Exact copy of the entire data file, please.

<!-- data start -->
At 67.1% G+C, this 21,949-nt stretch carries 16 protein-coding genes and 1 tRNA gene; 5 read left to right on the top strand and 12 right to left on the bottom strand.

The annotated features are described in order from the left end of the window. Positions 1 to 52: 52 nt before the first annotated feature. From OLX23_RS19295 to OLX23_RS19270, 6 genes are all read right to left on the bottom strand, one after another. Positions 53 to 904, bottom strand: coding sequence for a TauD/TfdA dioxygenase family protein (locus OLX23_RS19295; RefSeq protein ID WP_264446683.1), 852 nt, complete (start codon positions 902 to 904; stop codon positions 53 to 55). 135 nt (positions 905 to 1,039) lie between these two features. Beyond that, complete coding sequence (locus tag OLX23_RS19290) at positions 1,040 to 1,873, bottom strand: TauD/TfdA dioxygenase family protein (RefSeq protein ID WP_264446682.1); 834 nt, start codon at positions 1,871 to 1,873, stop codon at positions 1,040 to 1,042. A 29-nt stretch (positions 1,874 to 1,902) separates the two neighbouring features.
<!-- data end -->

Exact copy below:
At 67.1% G+C, this 21,949-nt stretch carries 16 protein-coding genes and 1 tRNA gene; 5 read left to right on the top strand and 12 right to left on the bottom strand.

The annotated features are described in order from the left end of the window. Positions 1 to 52: 52 nt before the first annotated feature. From OLX23_RS19295 to OLX23_RS19270, 6 genes are all read right to left on the bottom strand, one after another. Positions 53 to 904, bottom strand: coding sequence for a TauD/TfdA dioxygenase family protein (locus OLX23_RS19295; RefSeq protein ID WP_264446683.1), 852 nt, complete (start codon positions 902 to 904; stop codon positions 53 to 55). 135 nt (positions 905 to 1,039) lie between these two features. Beyond that, complete coding sequence (locus tag OLX23_RS19290) at positions 1,040 to 1,873, bottom strand: TauD/TfdA dioxygenase family protein (RefSeq protein ID WP_264446682.1); 834 nt, start codon at positions 1,871 to 1,873, stop codon at positions 1,040 to 1,042. A 29-nt stretch (positions 1,874 to 1,902) separates the two neighbouring features.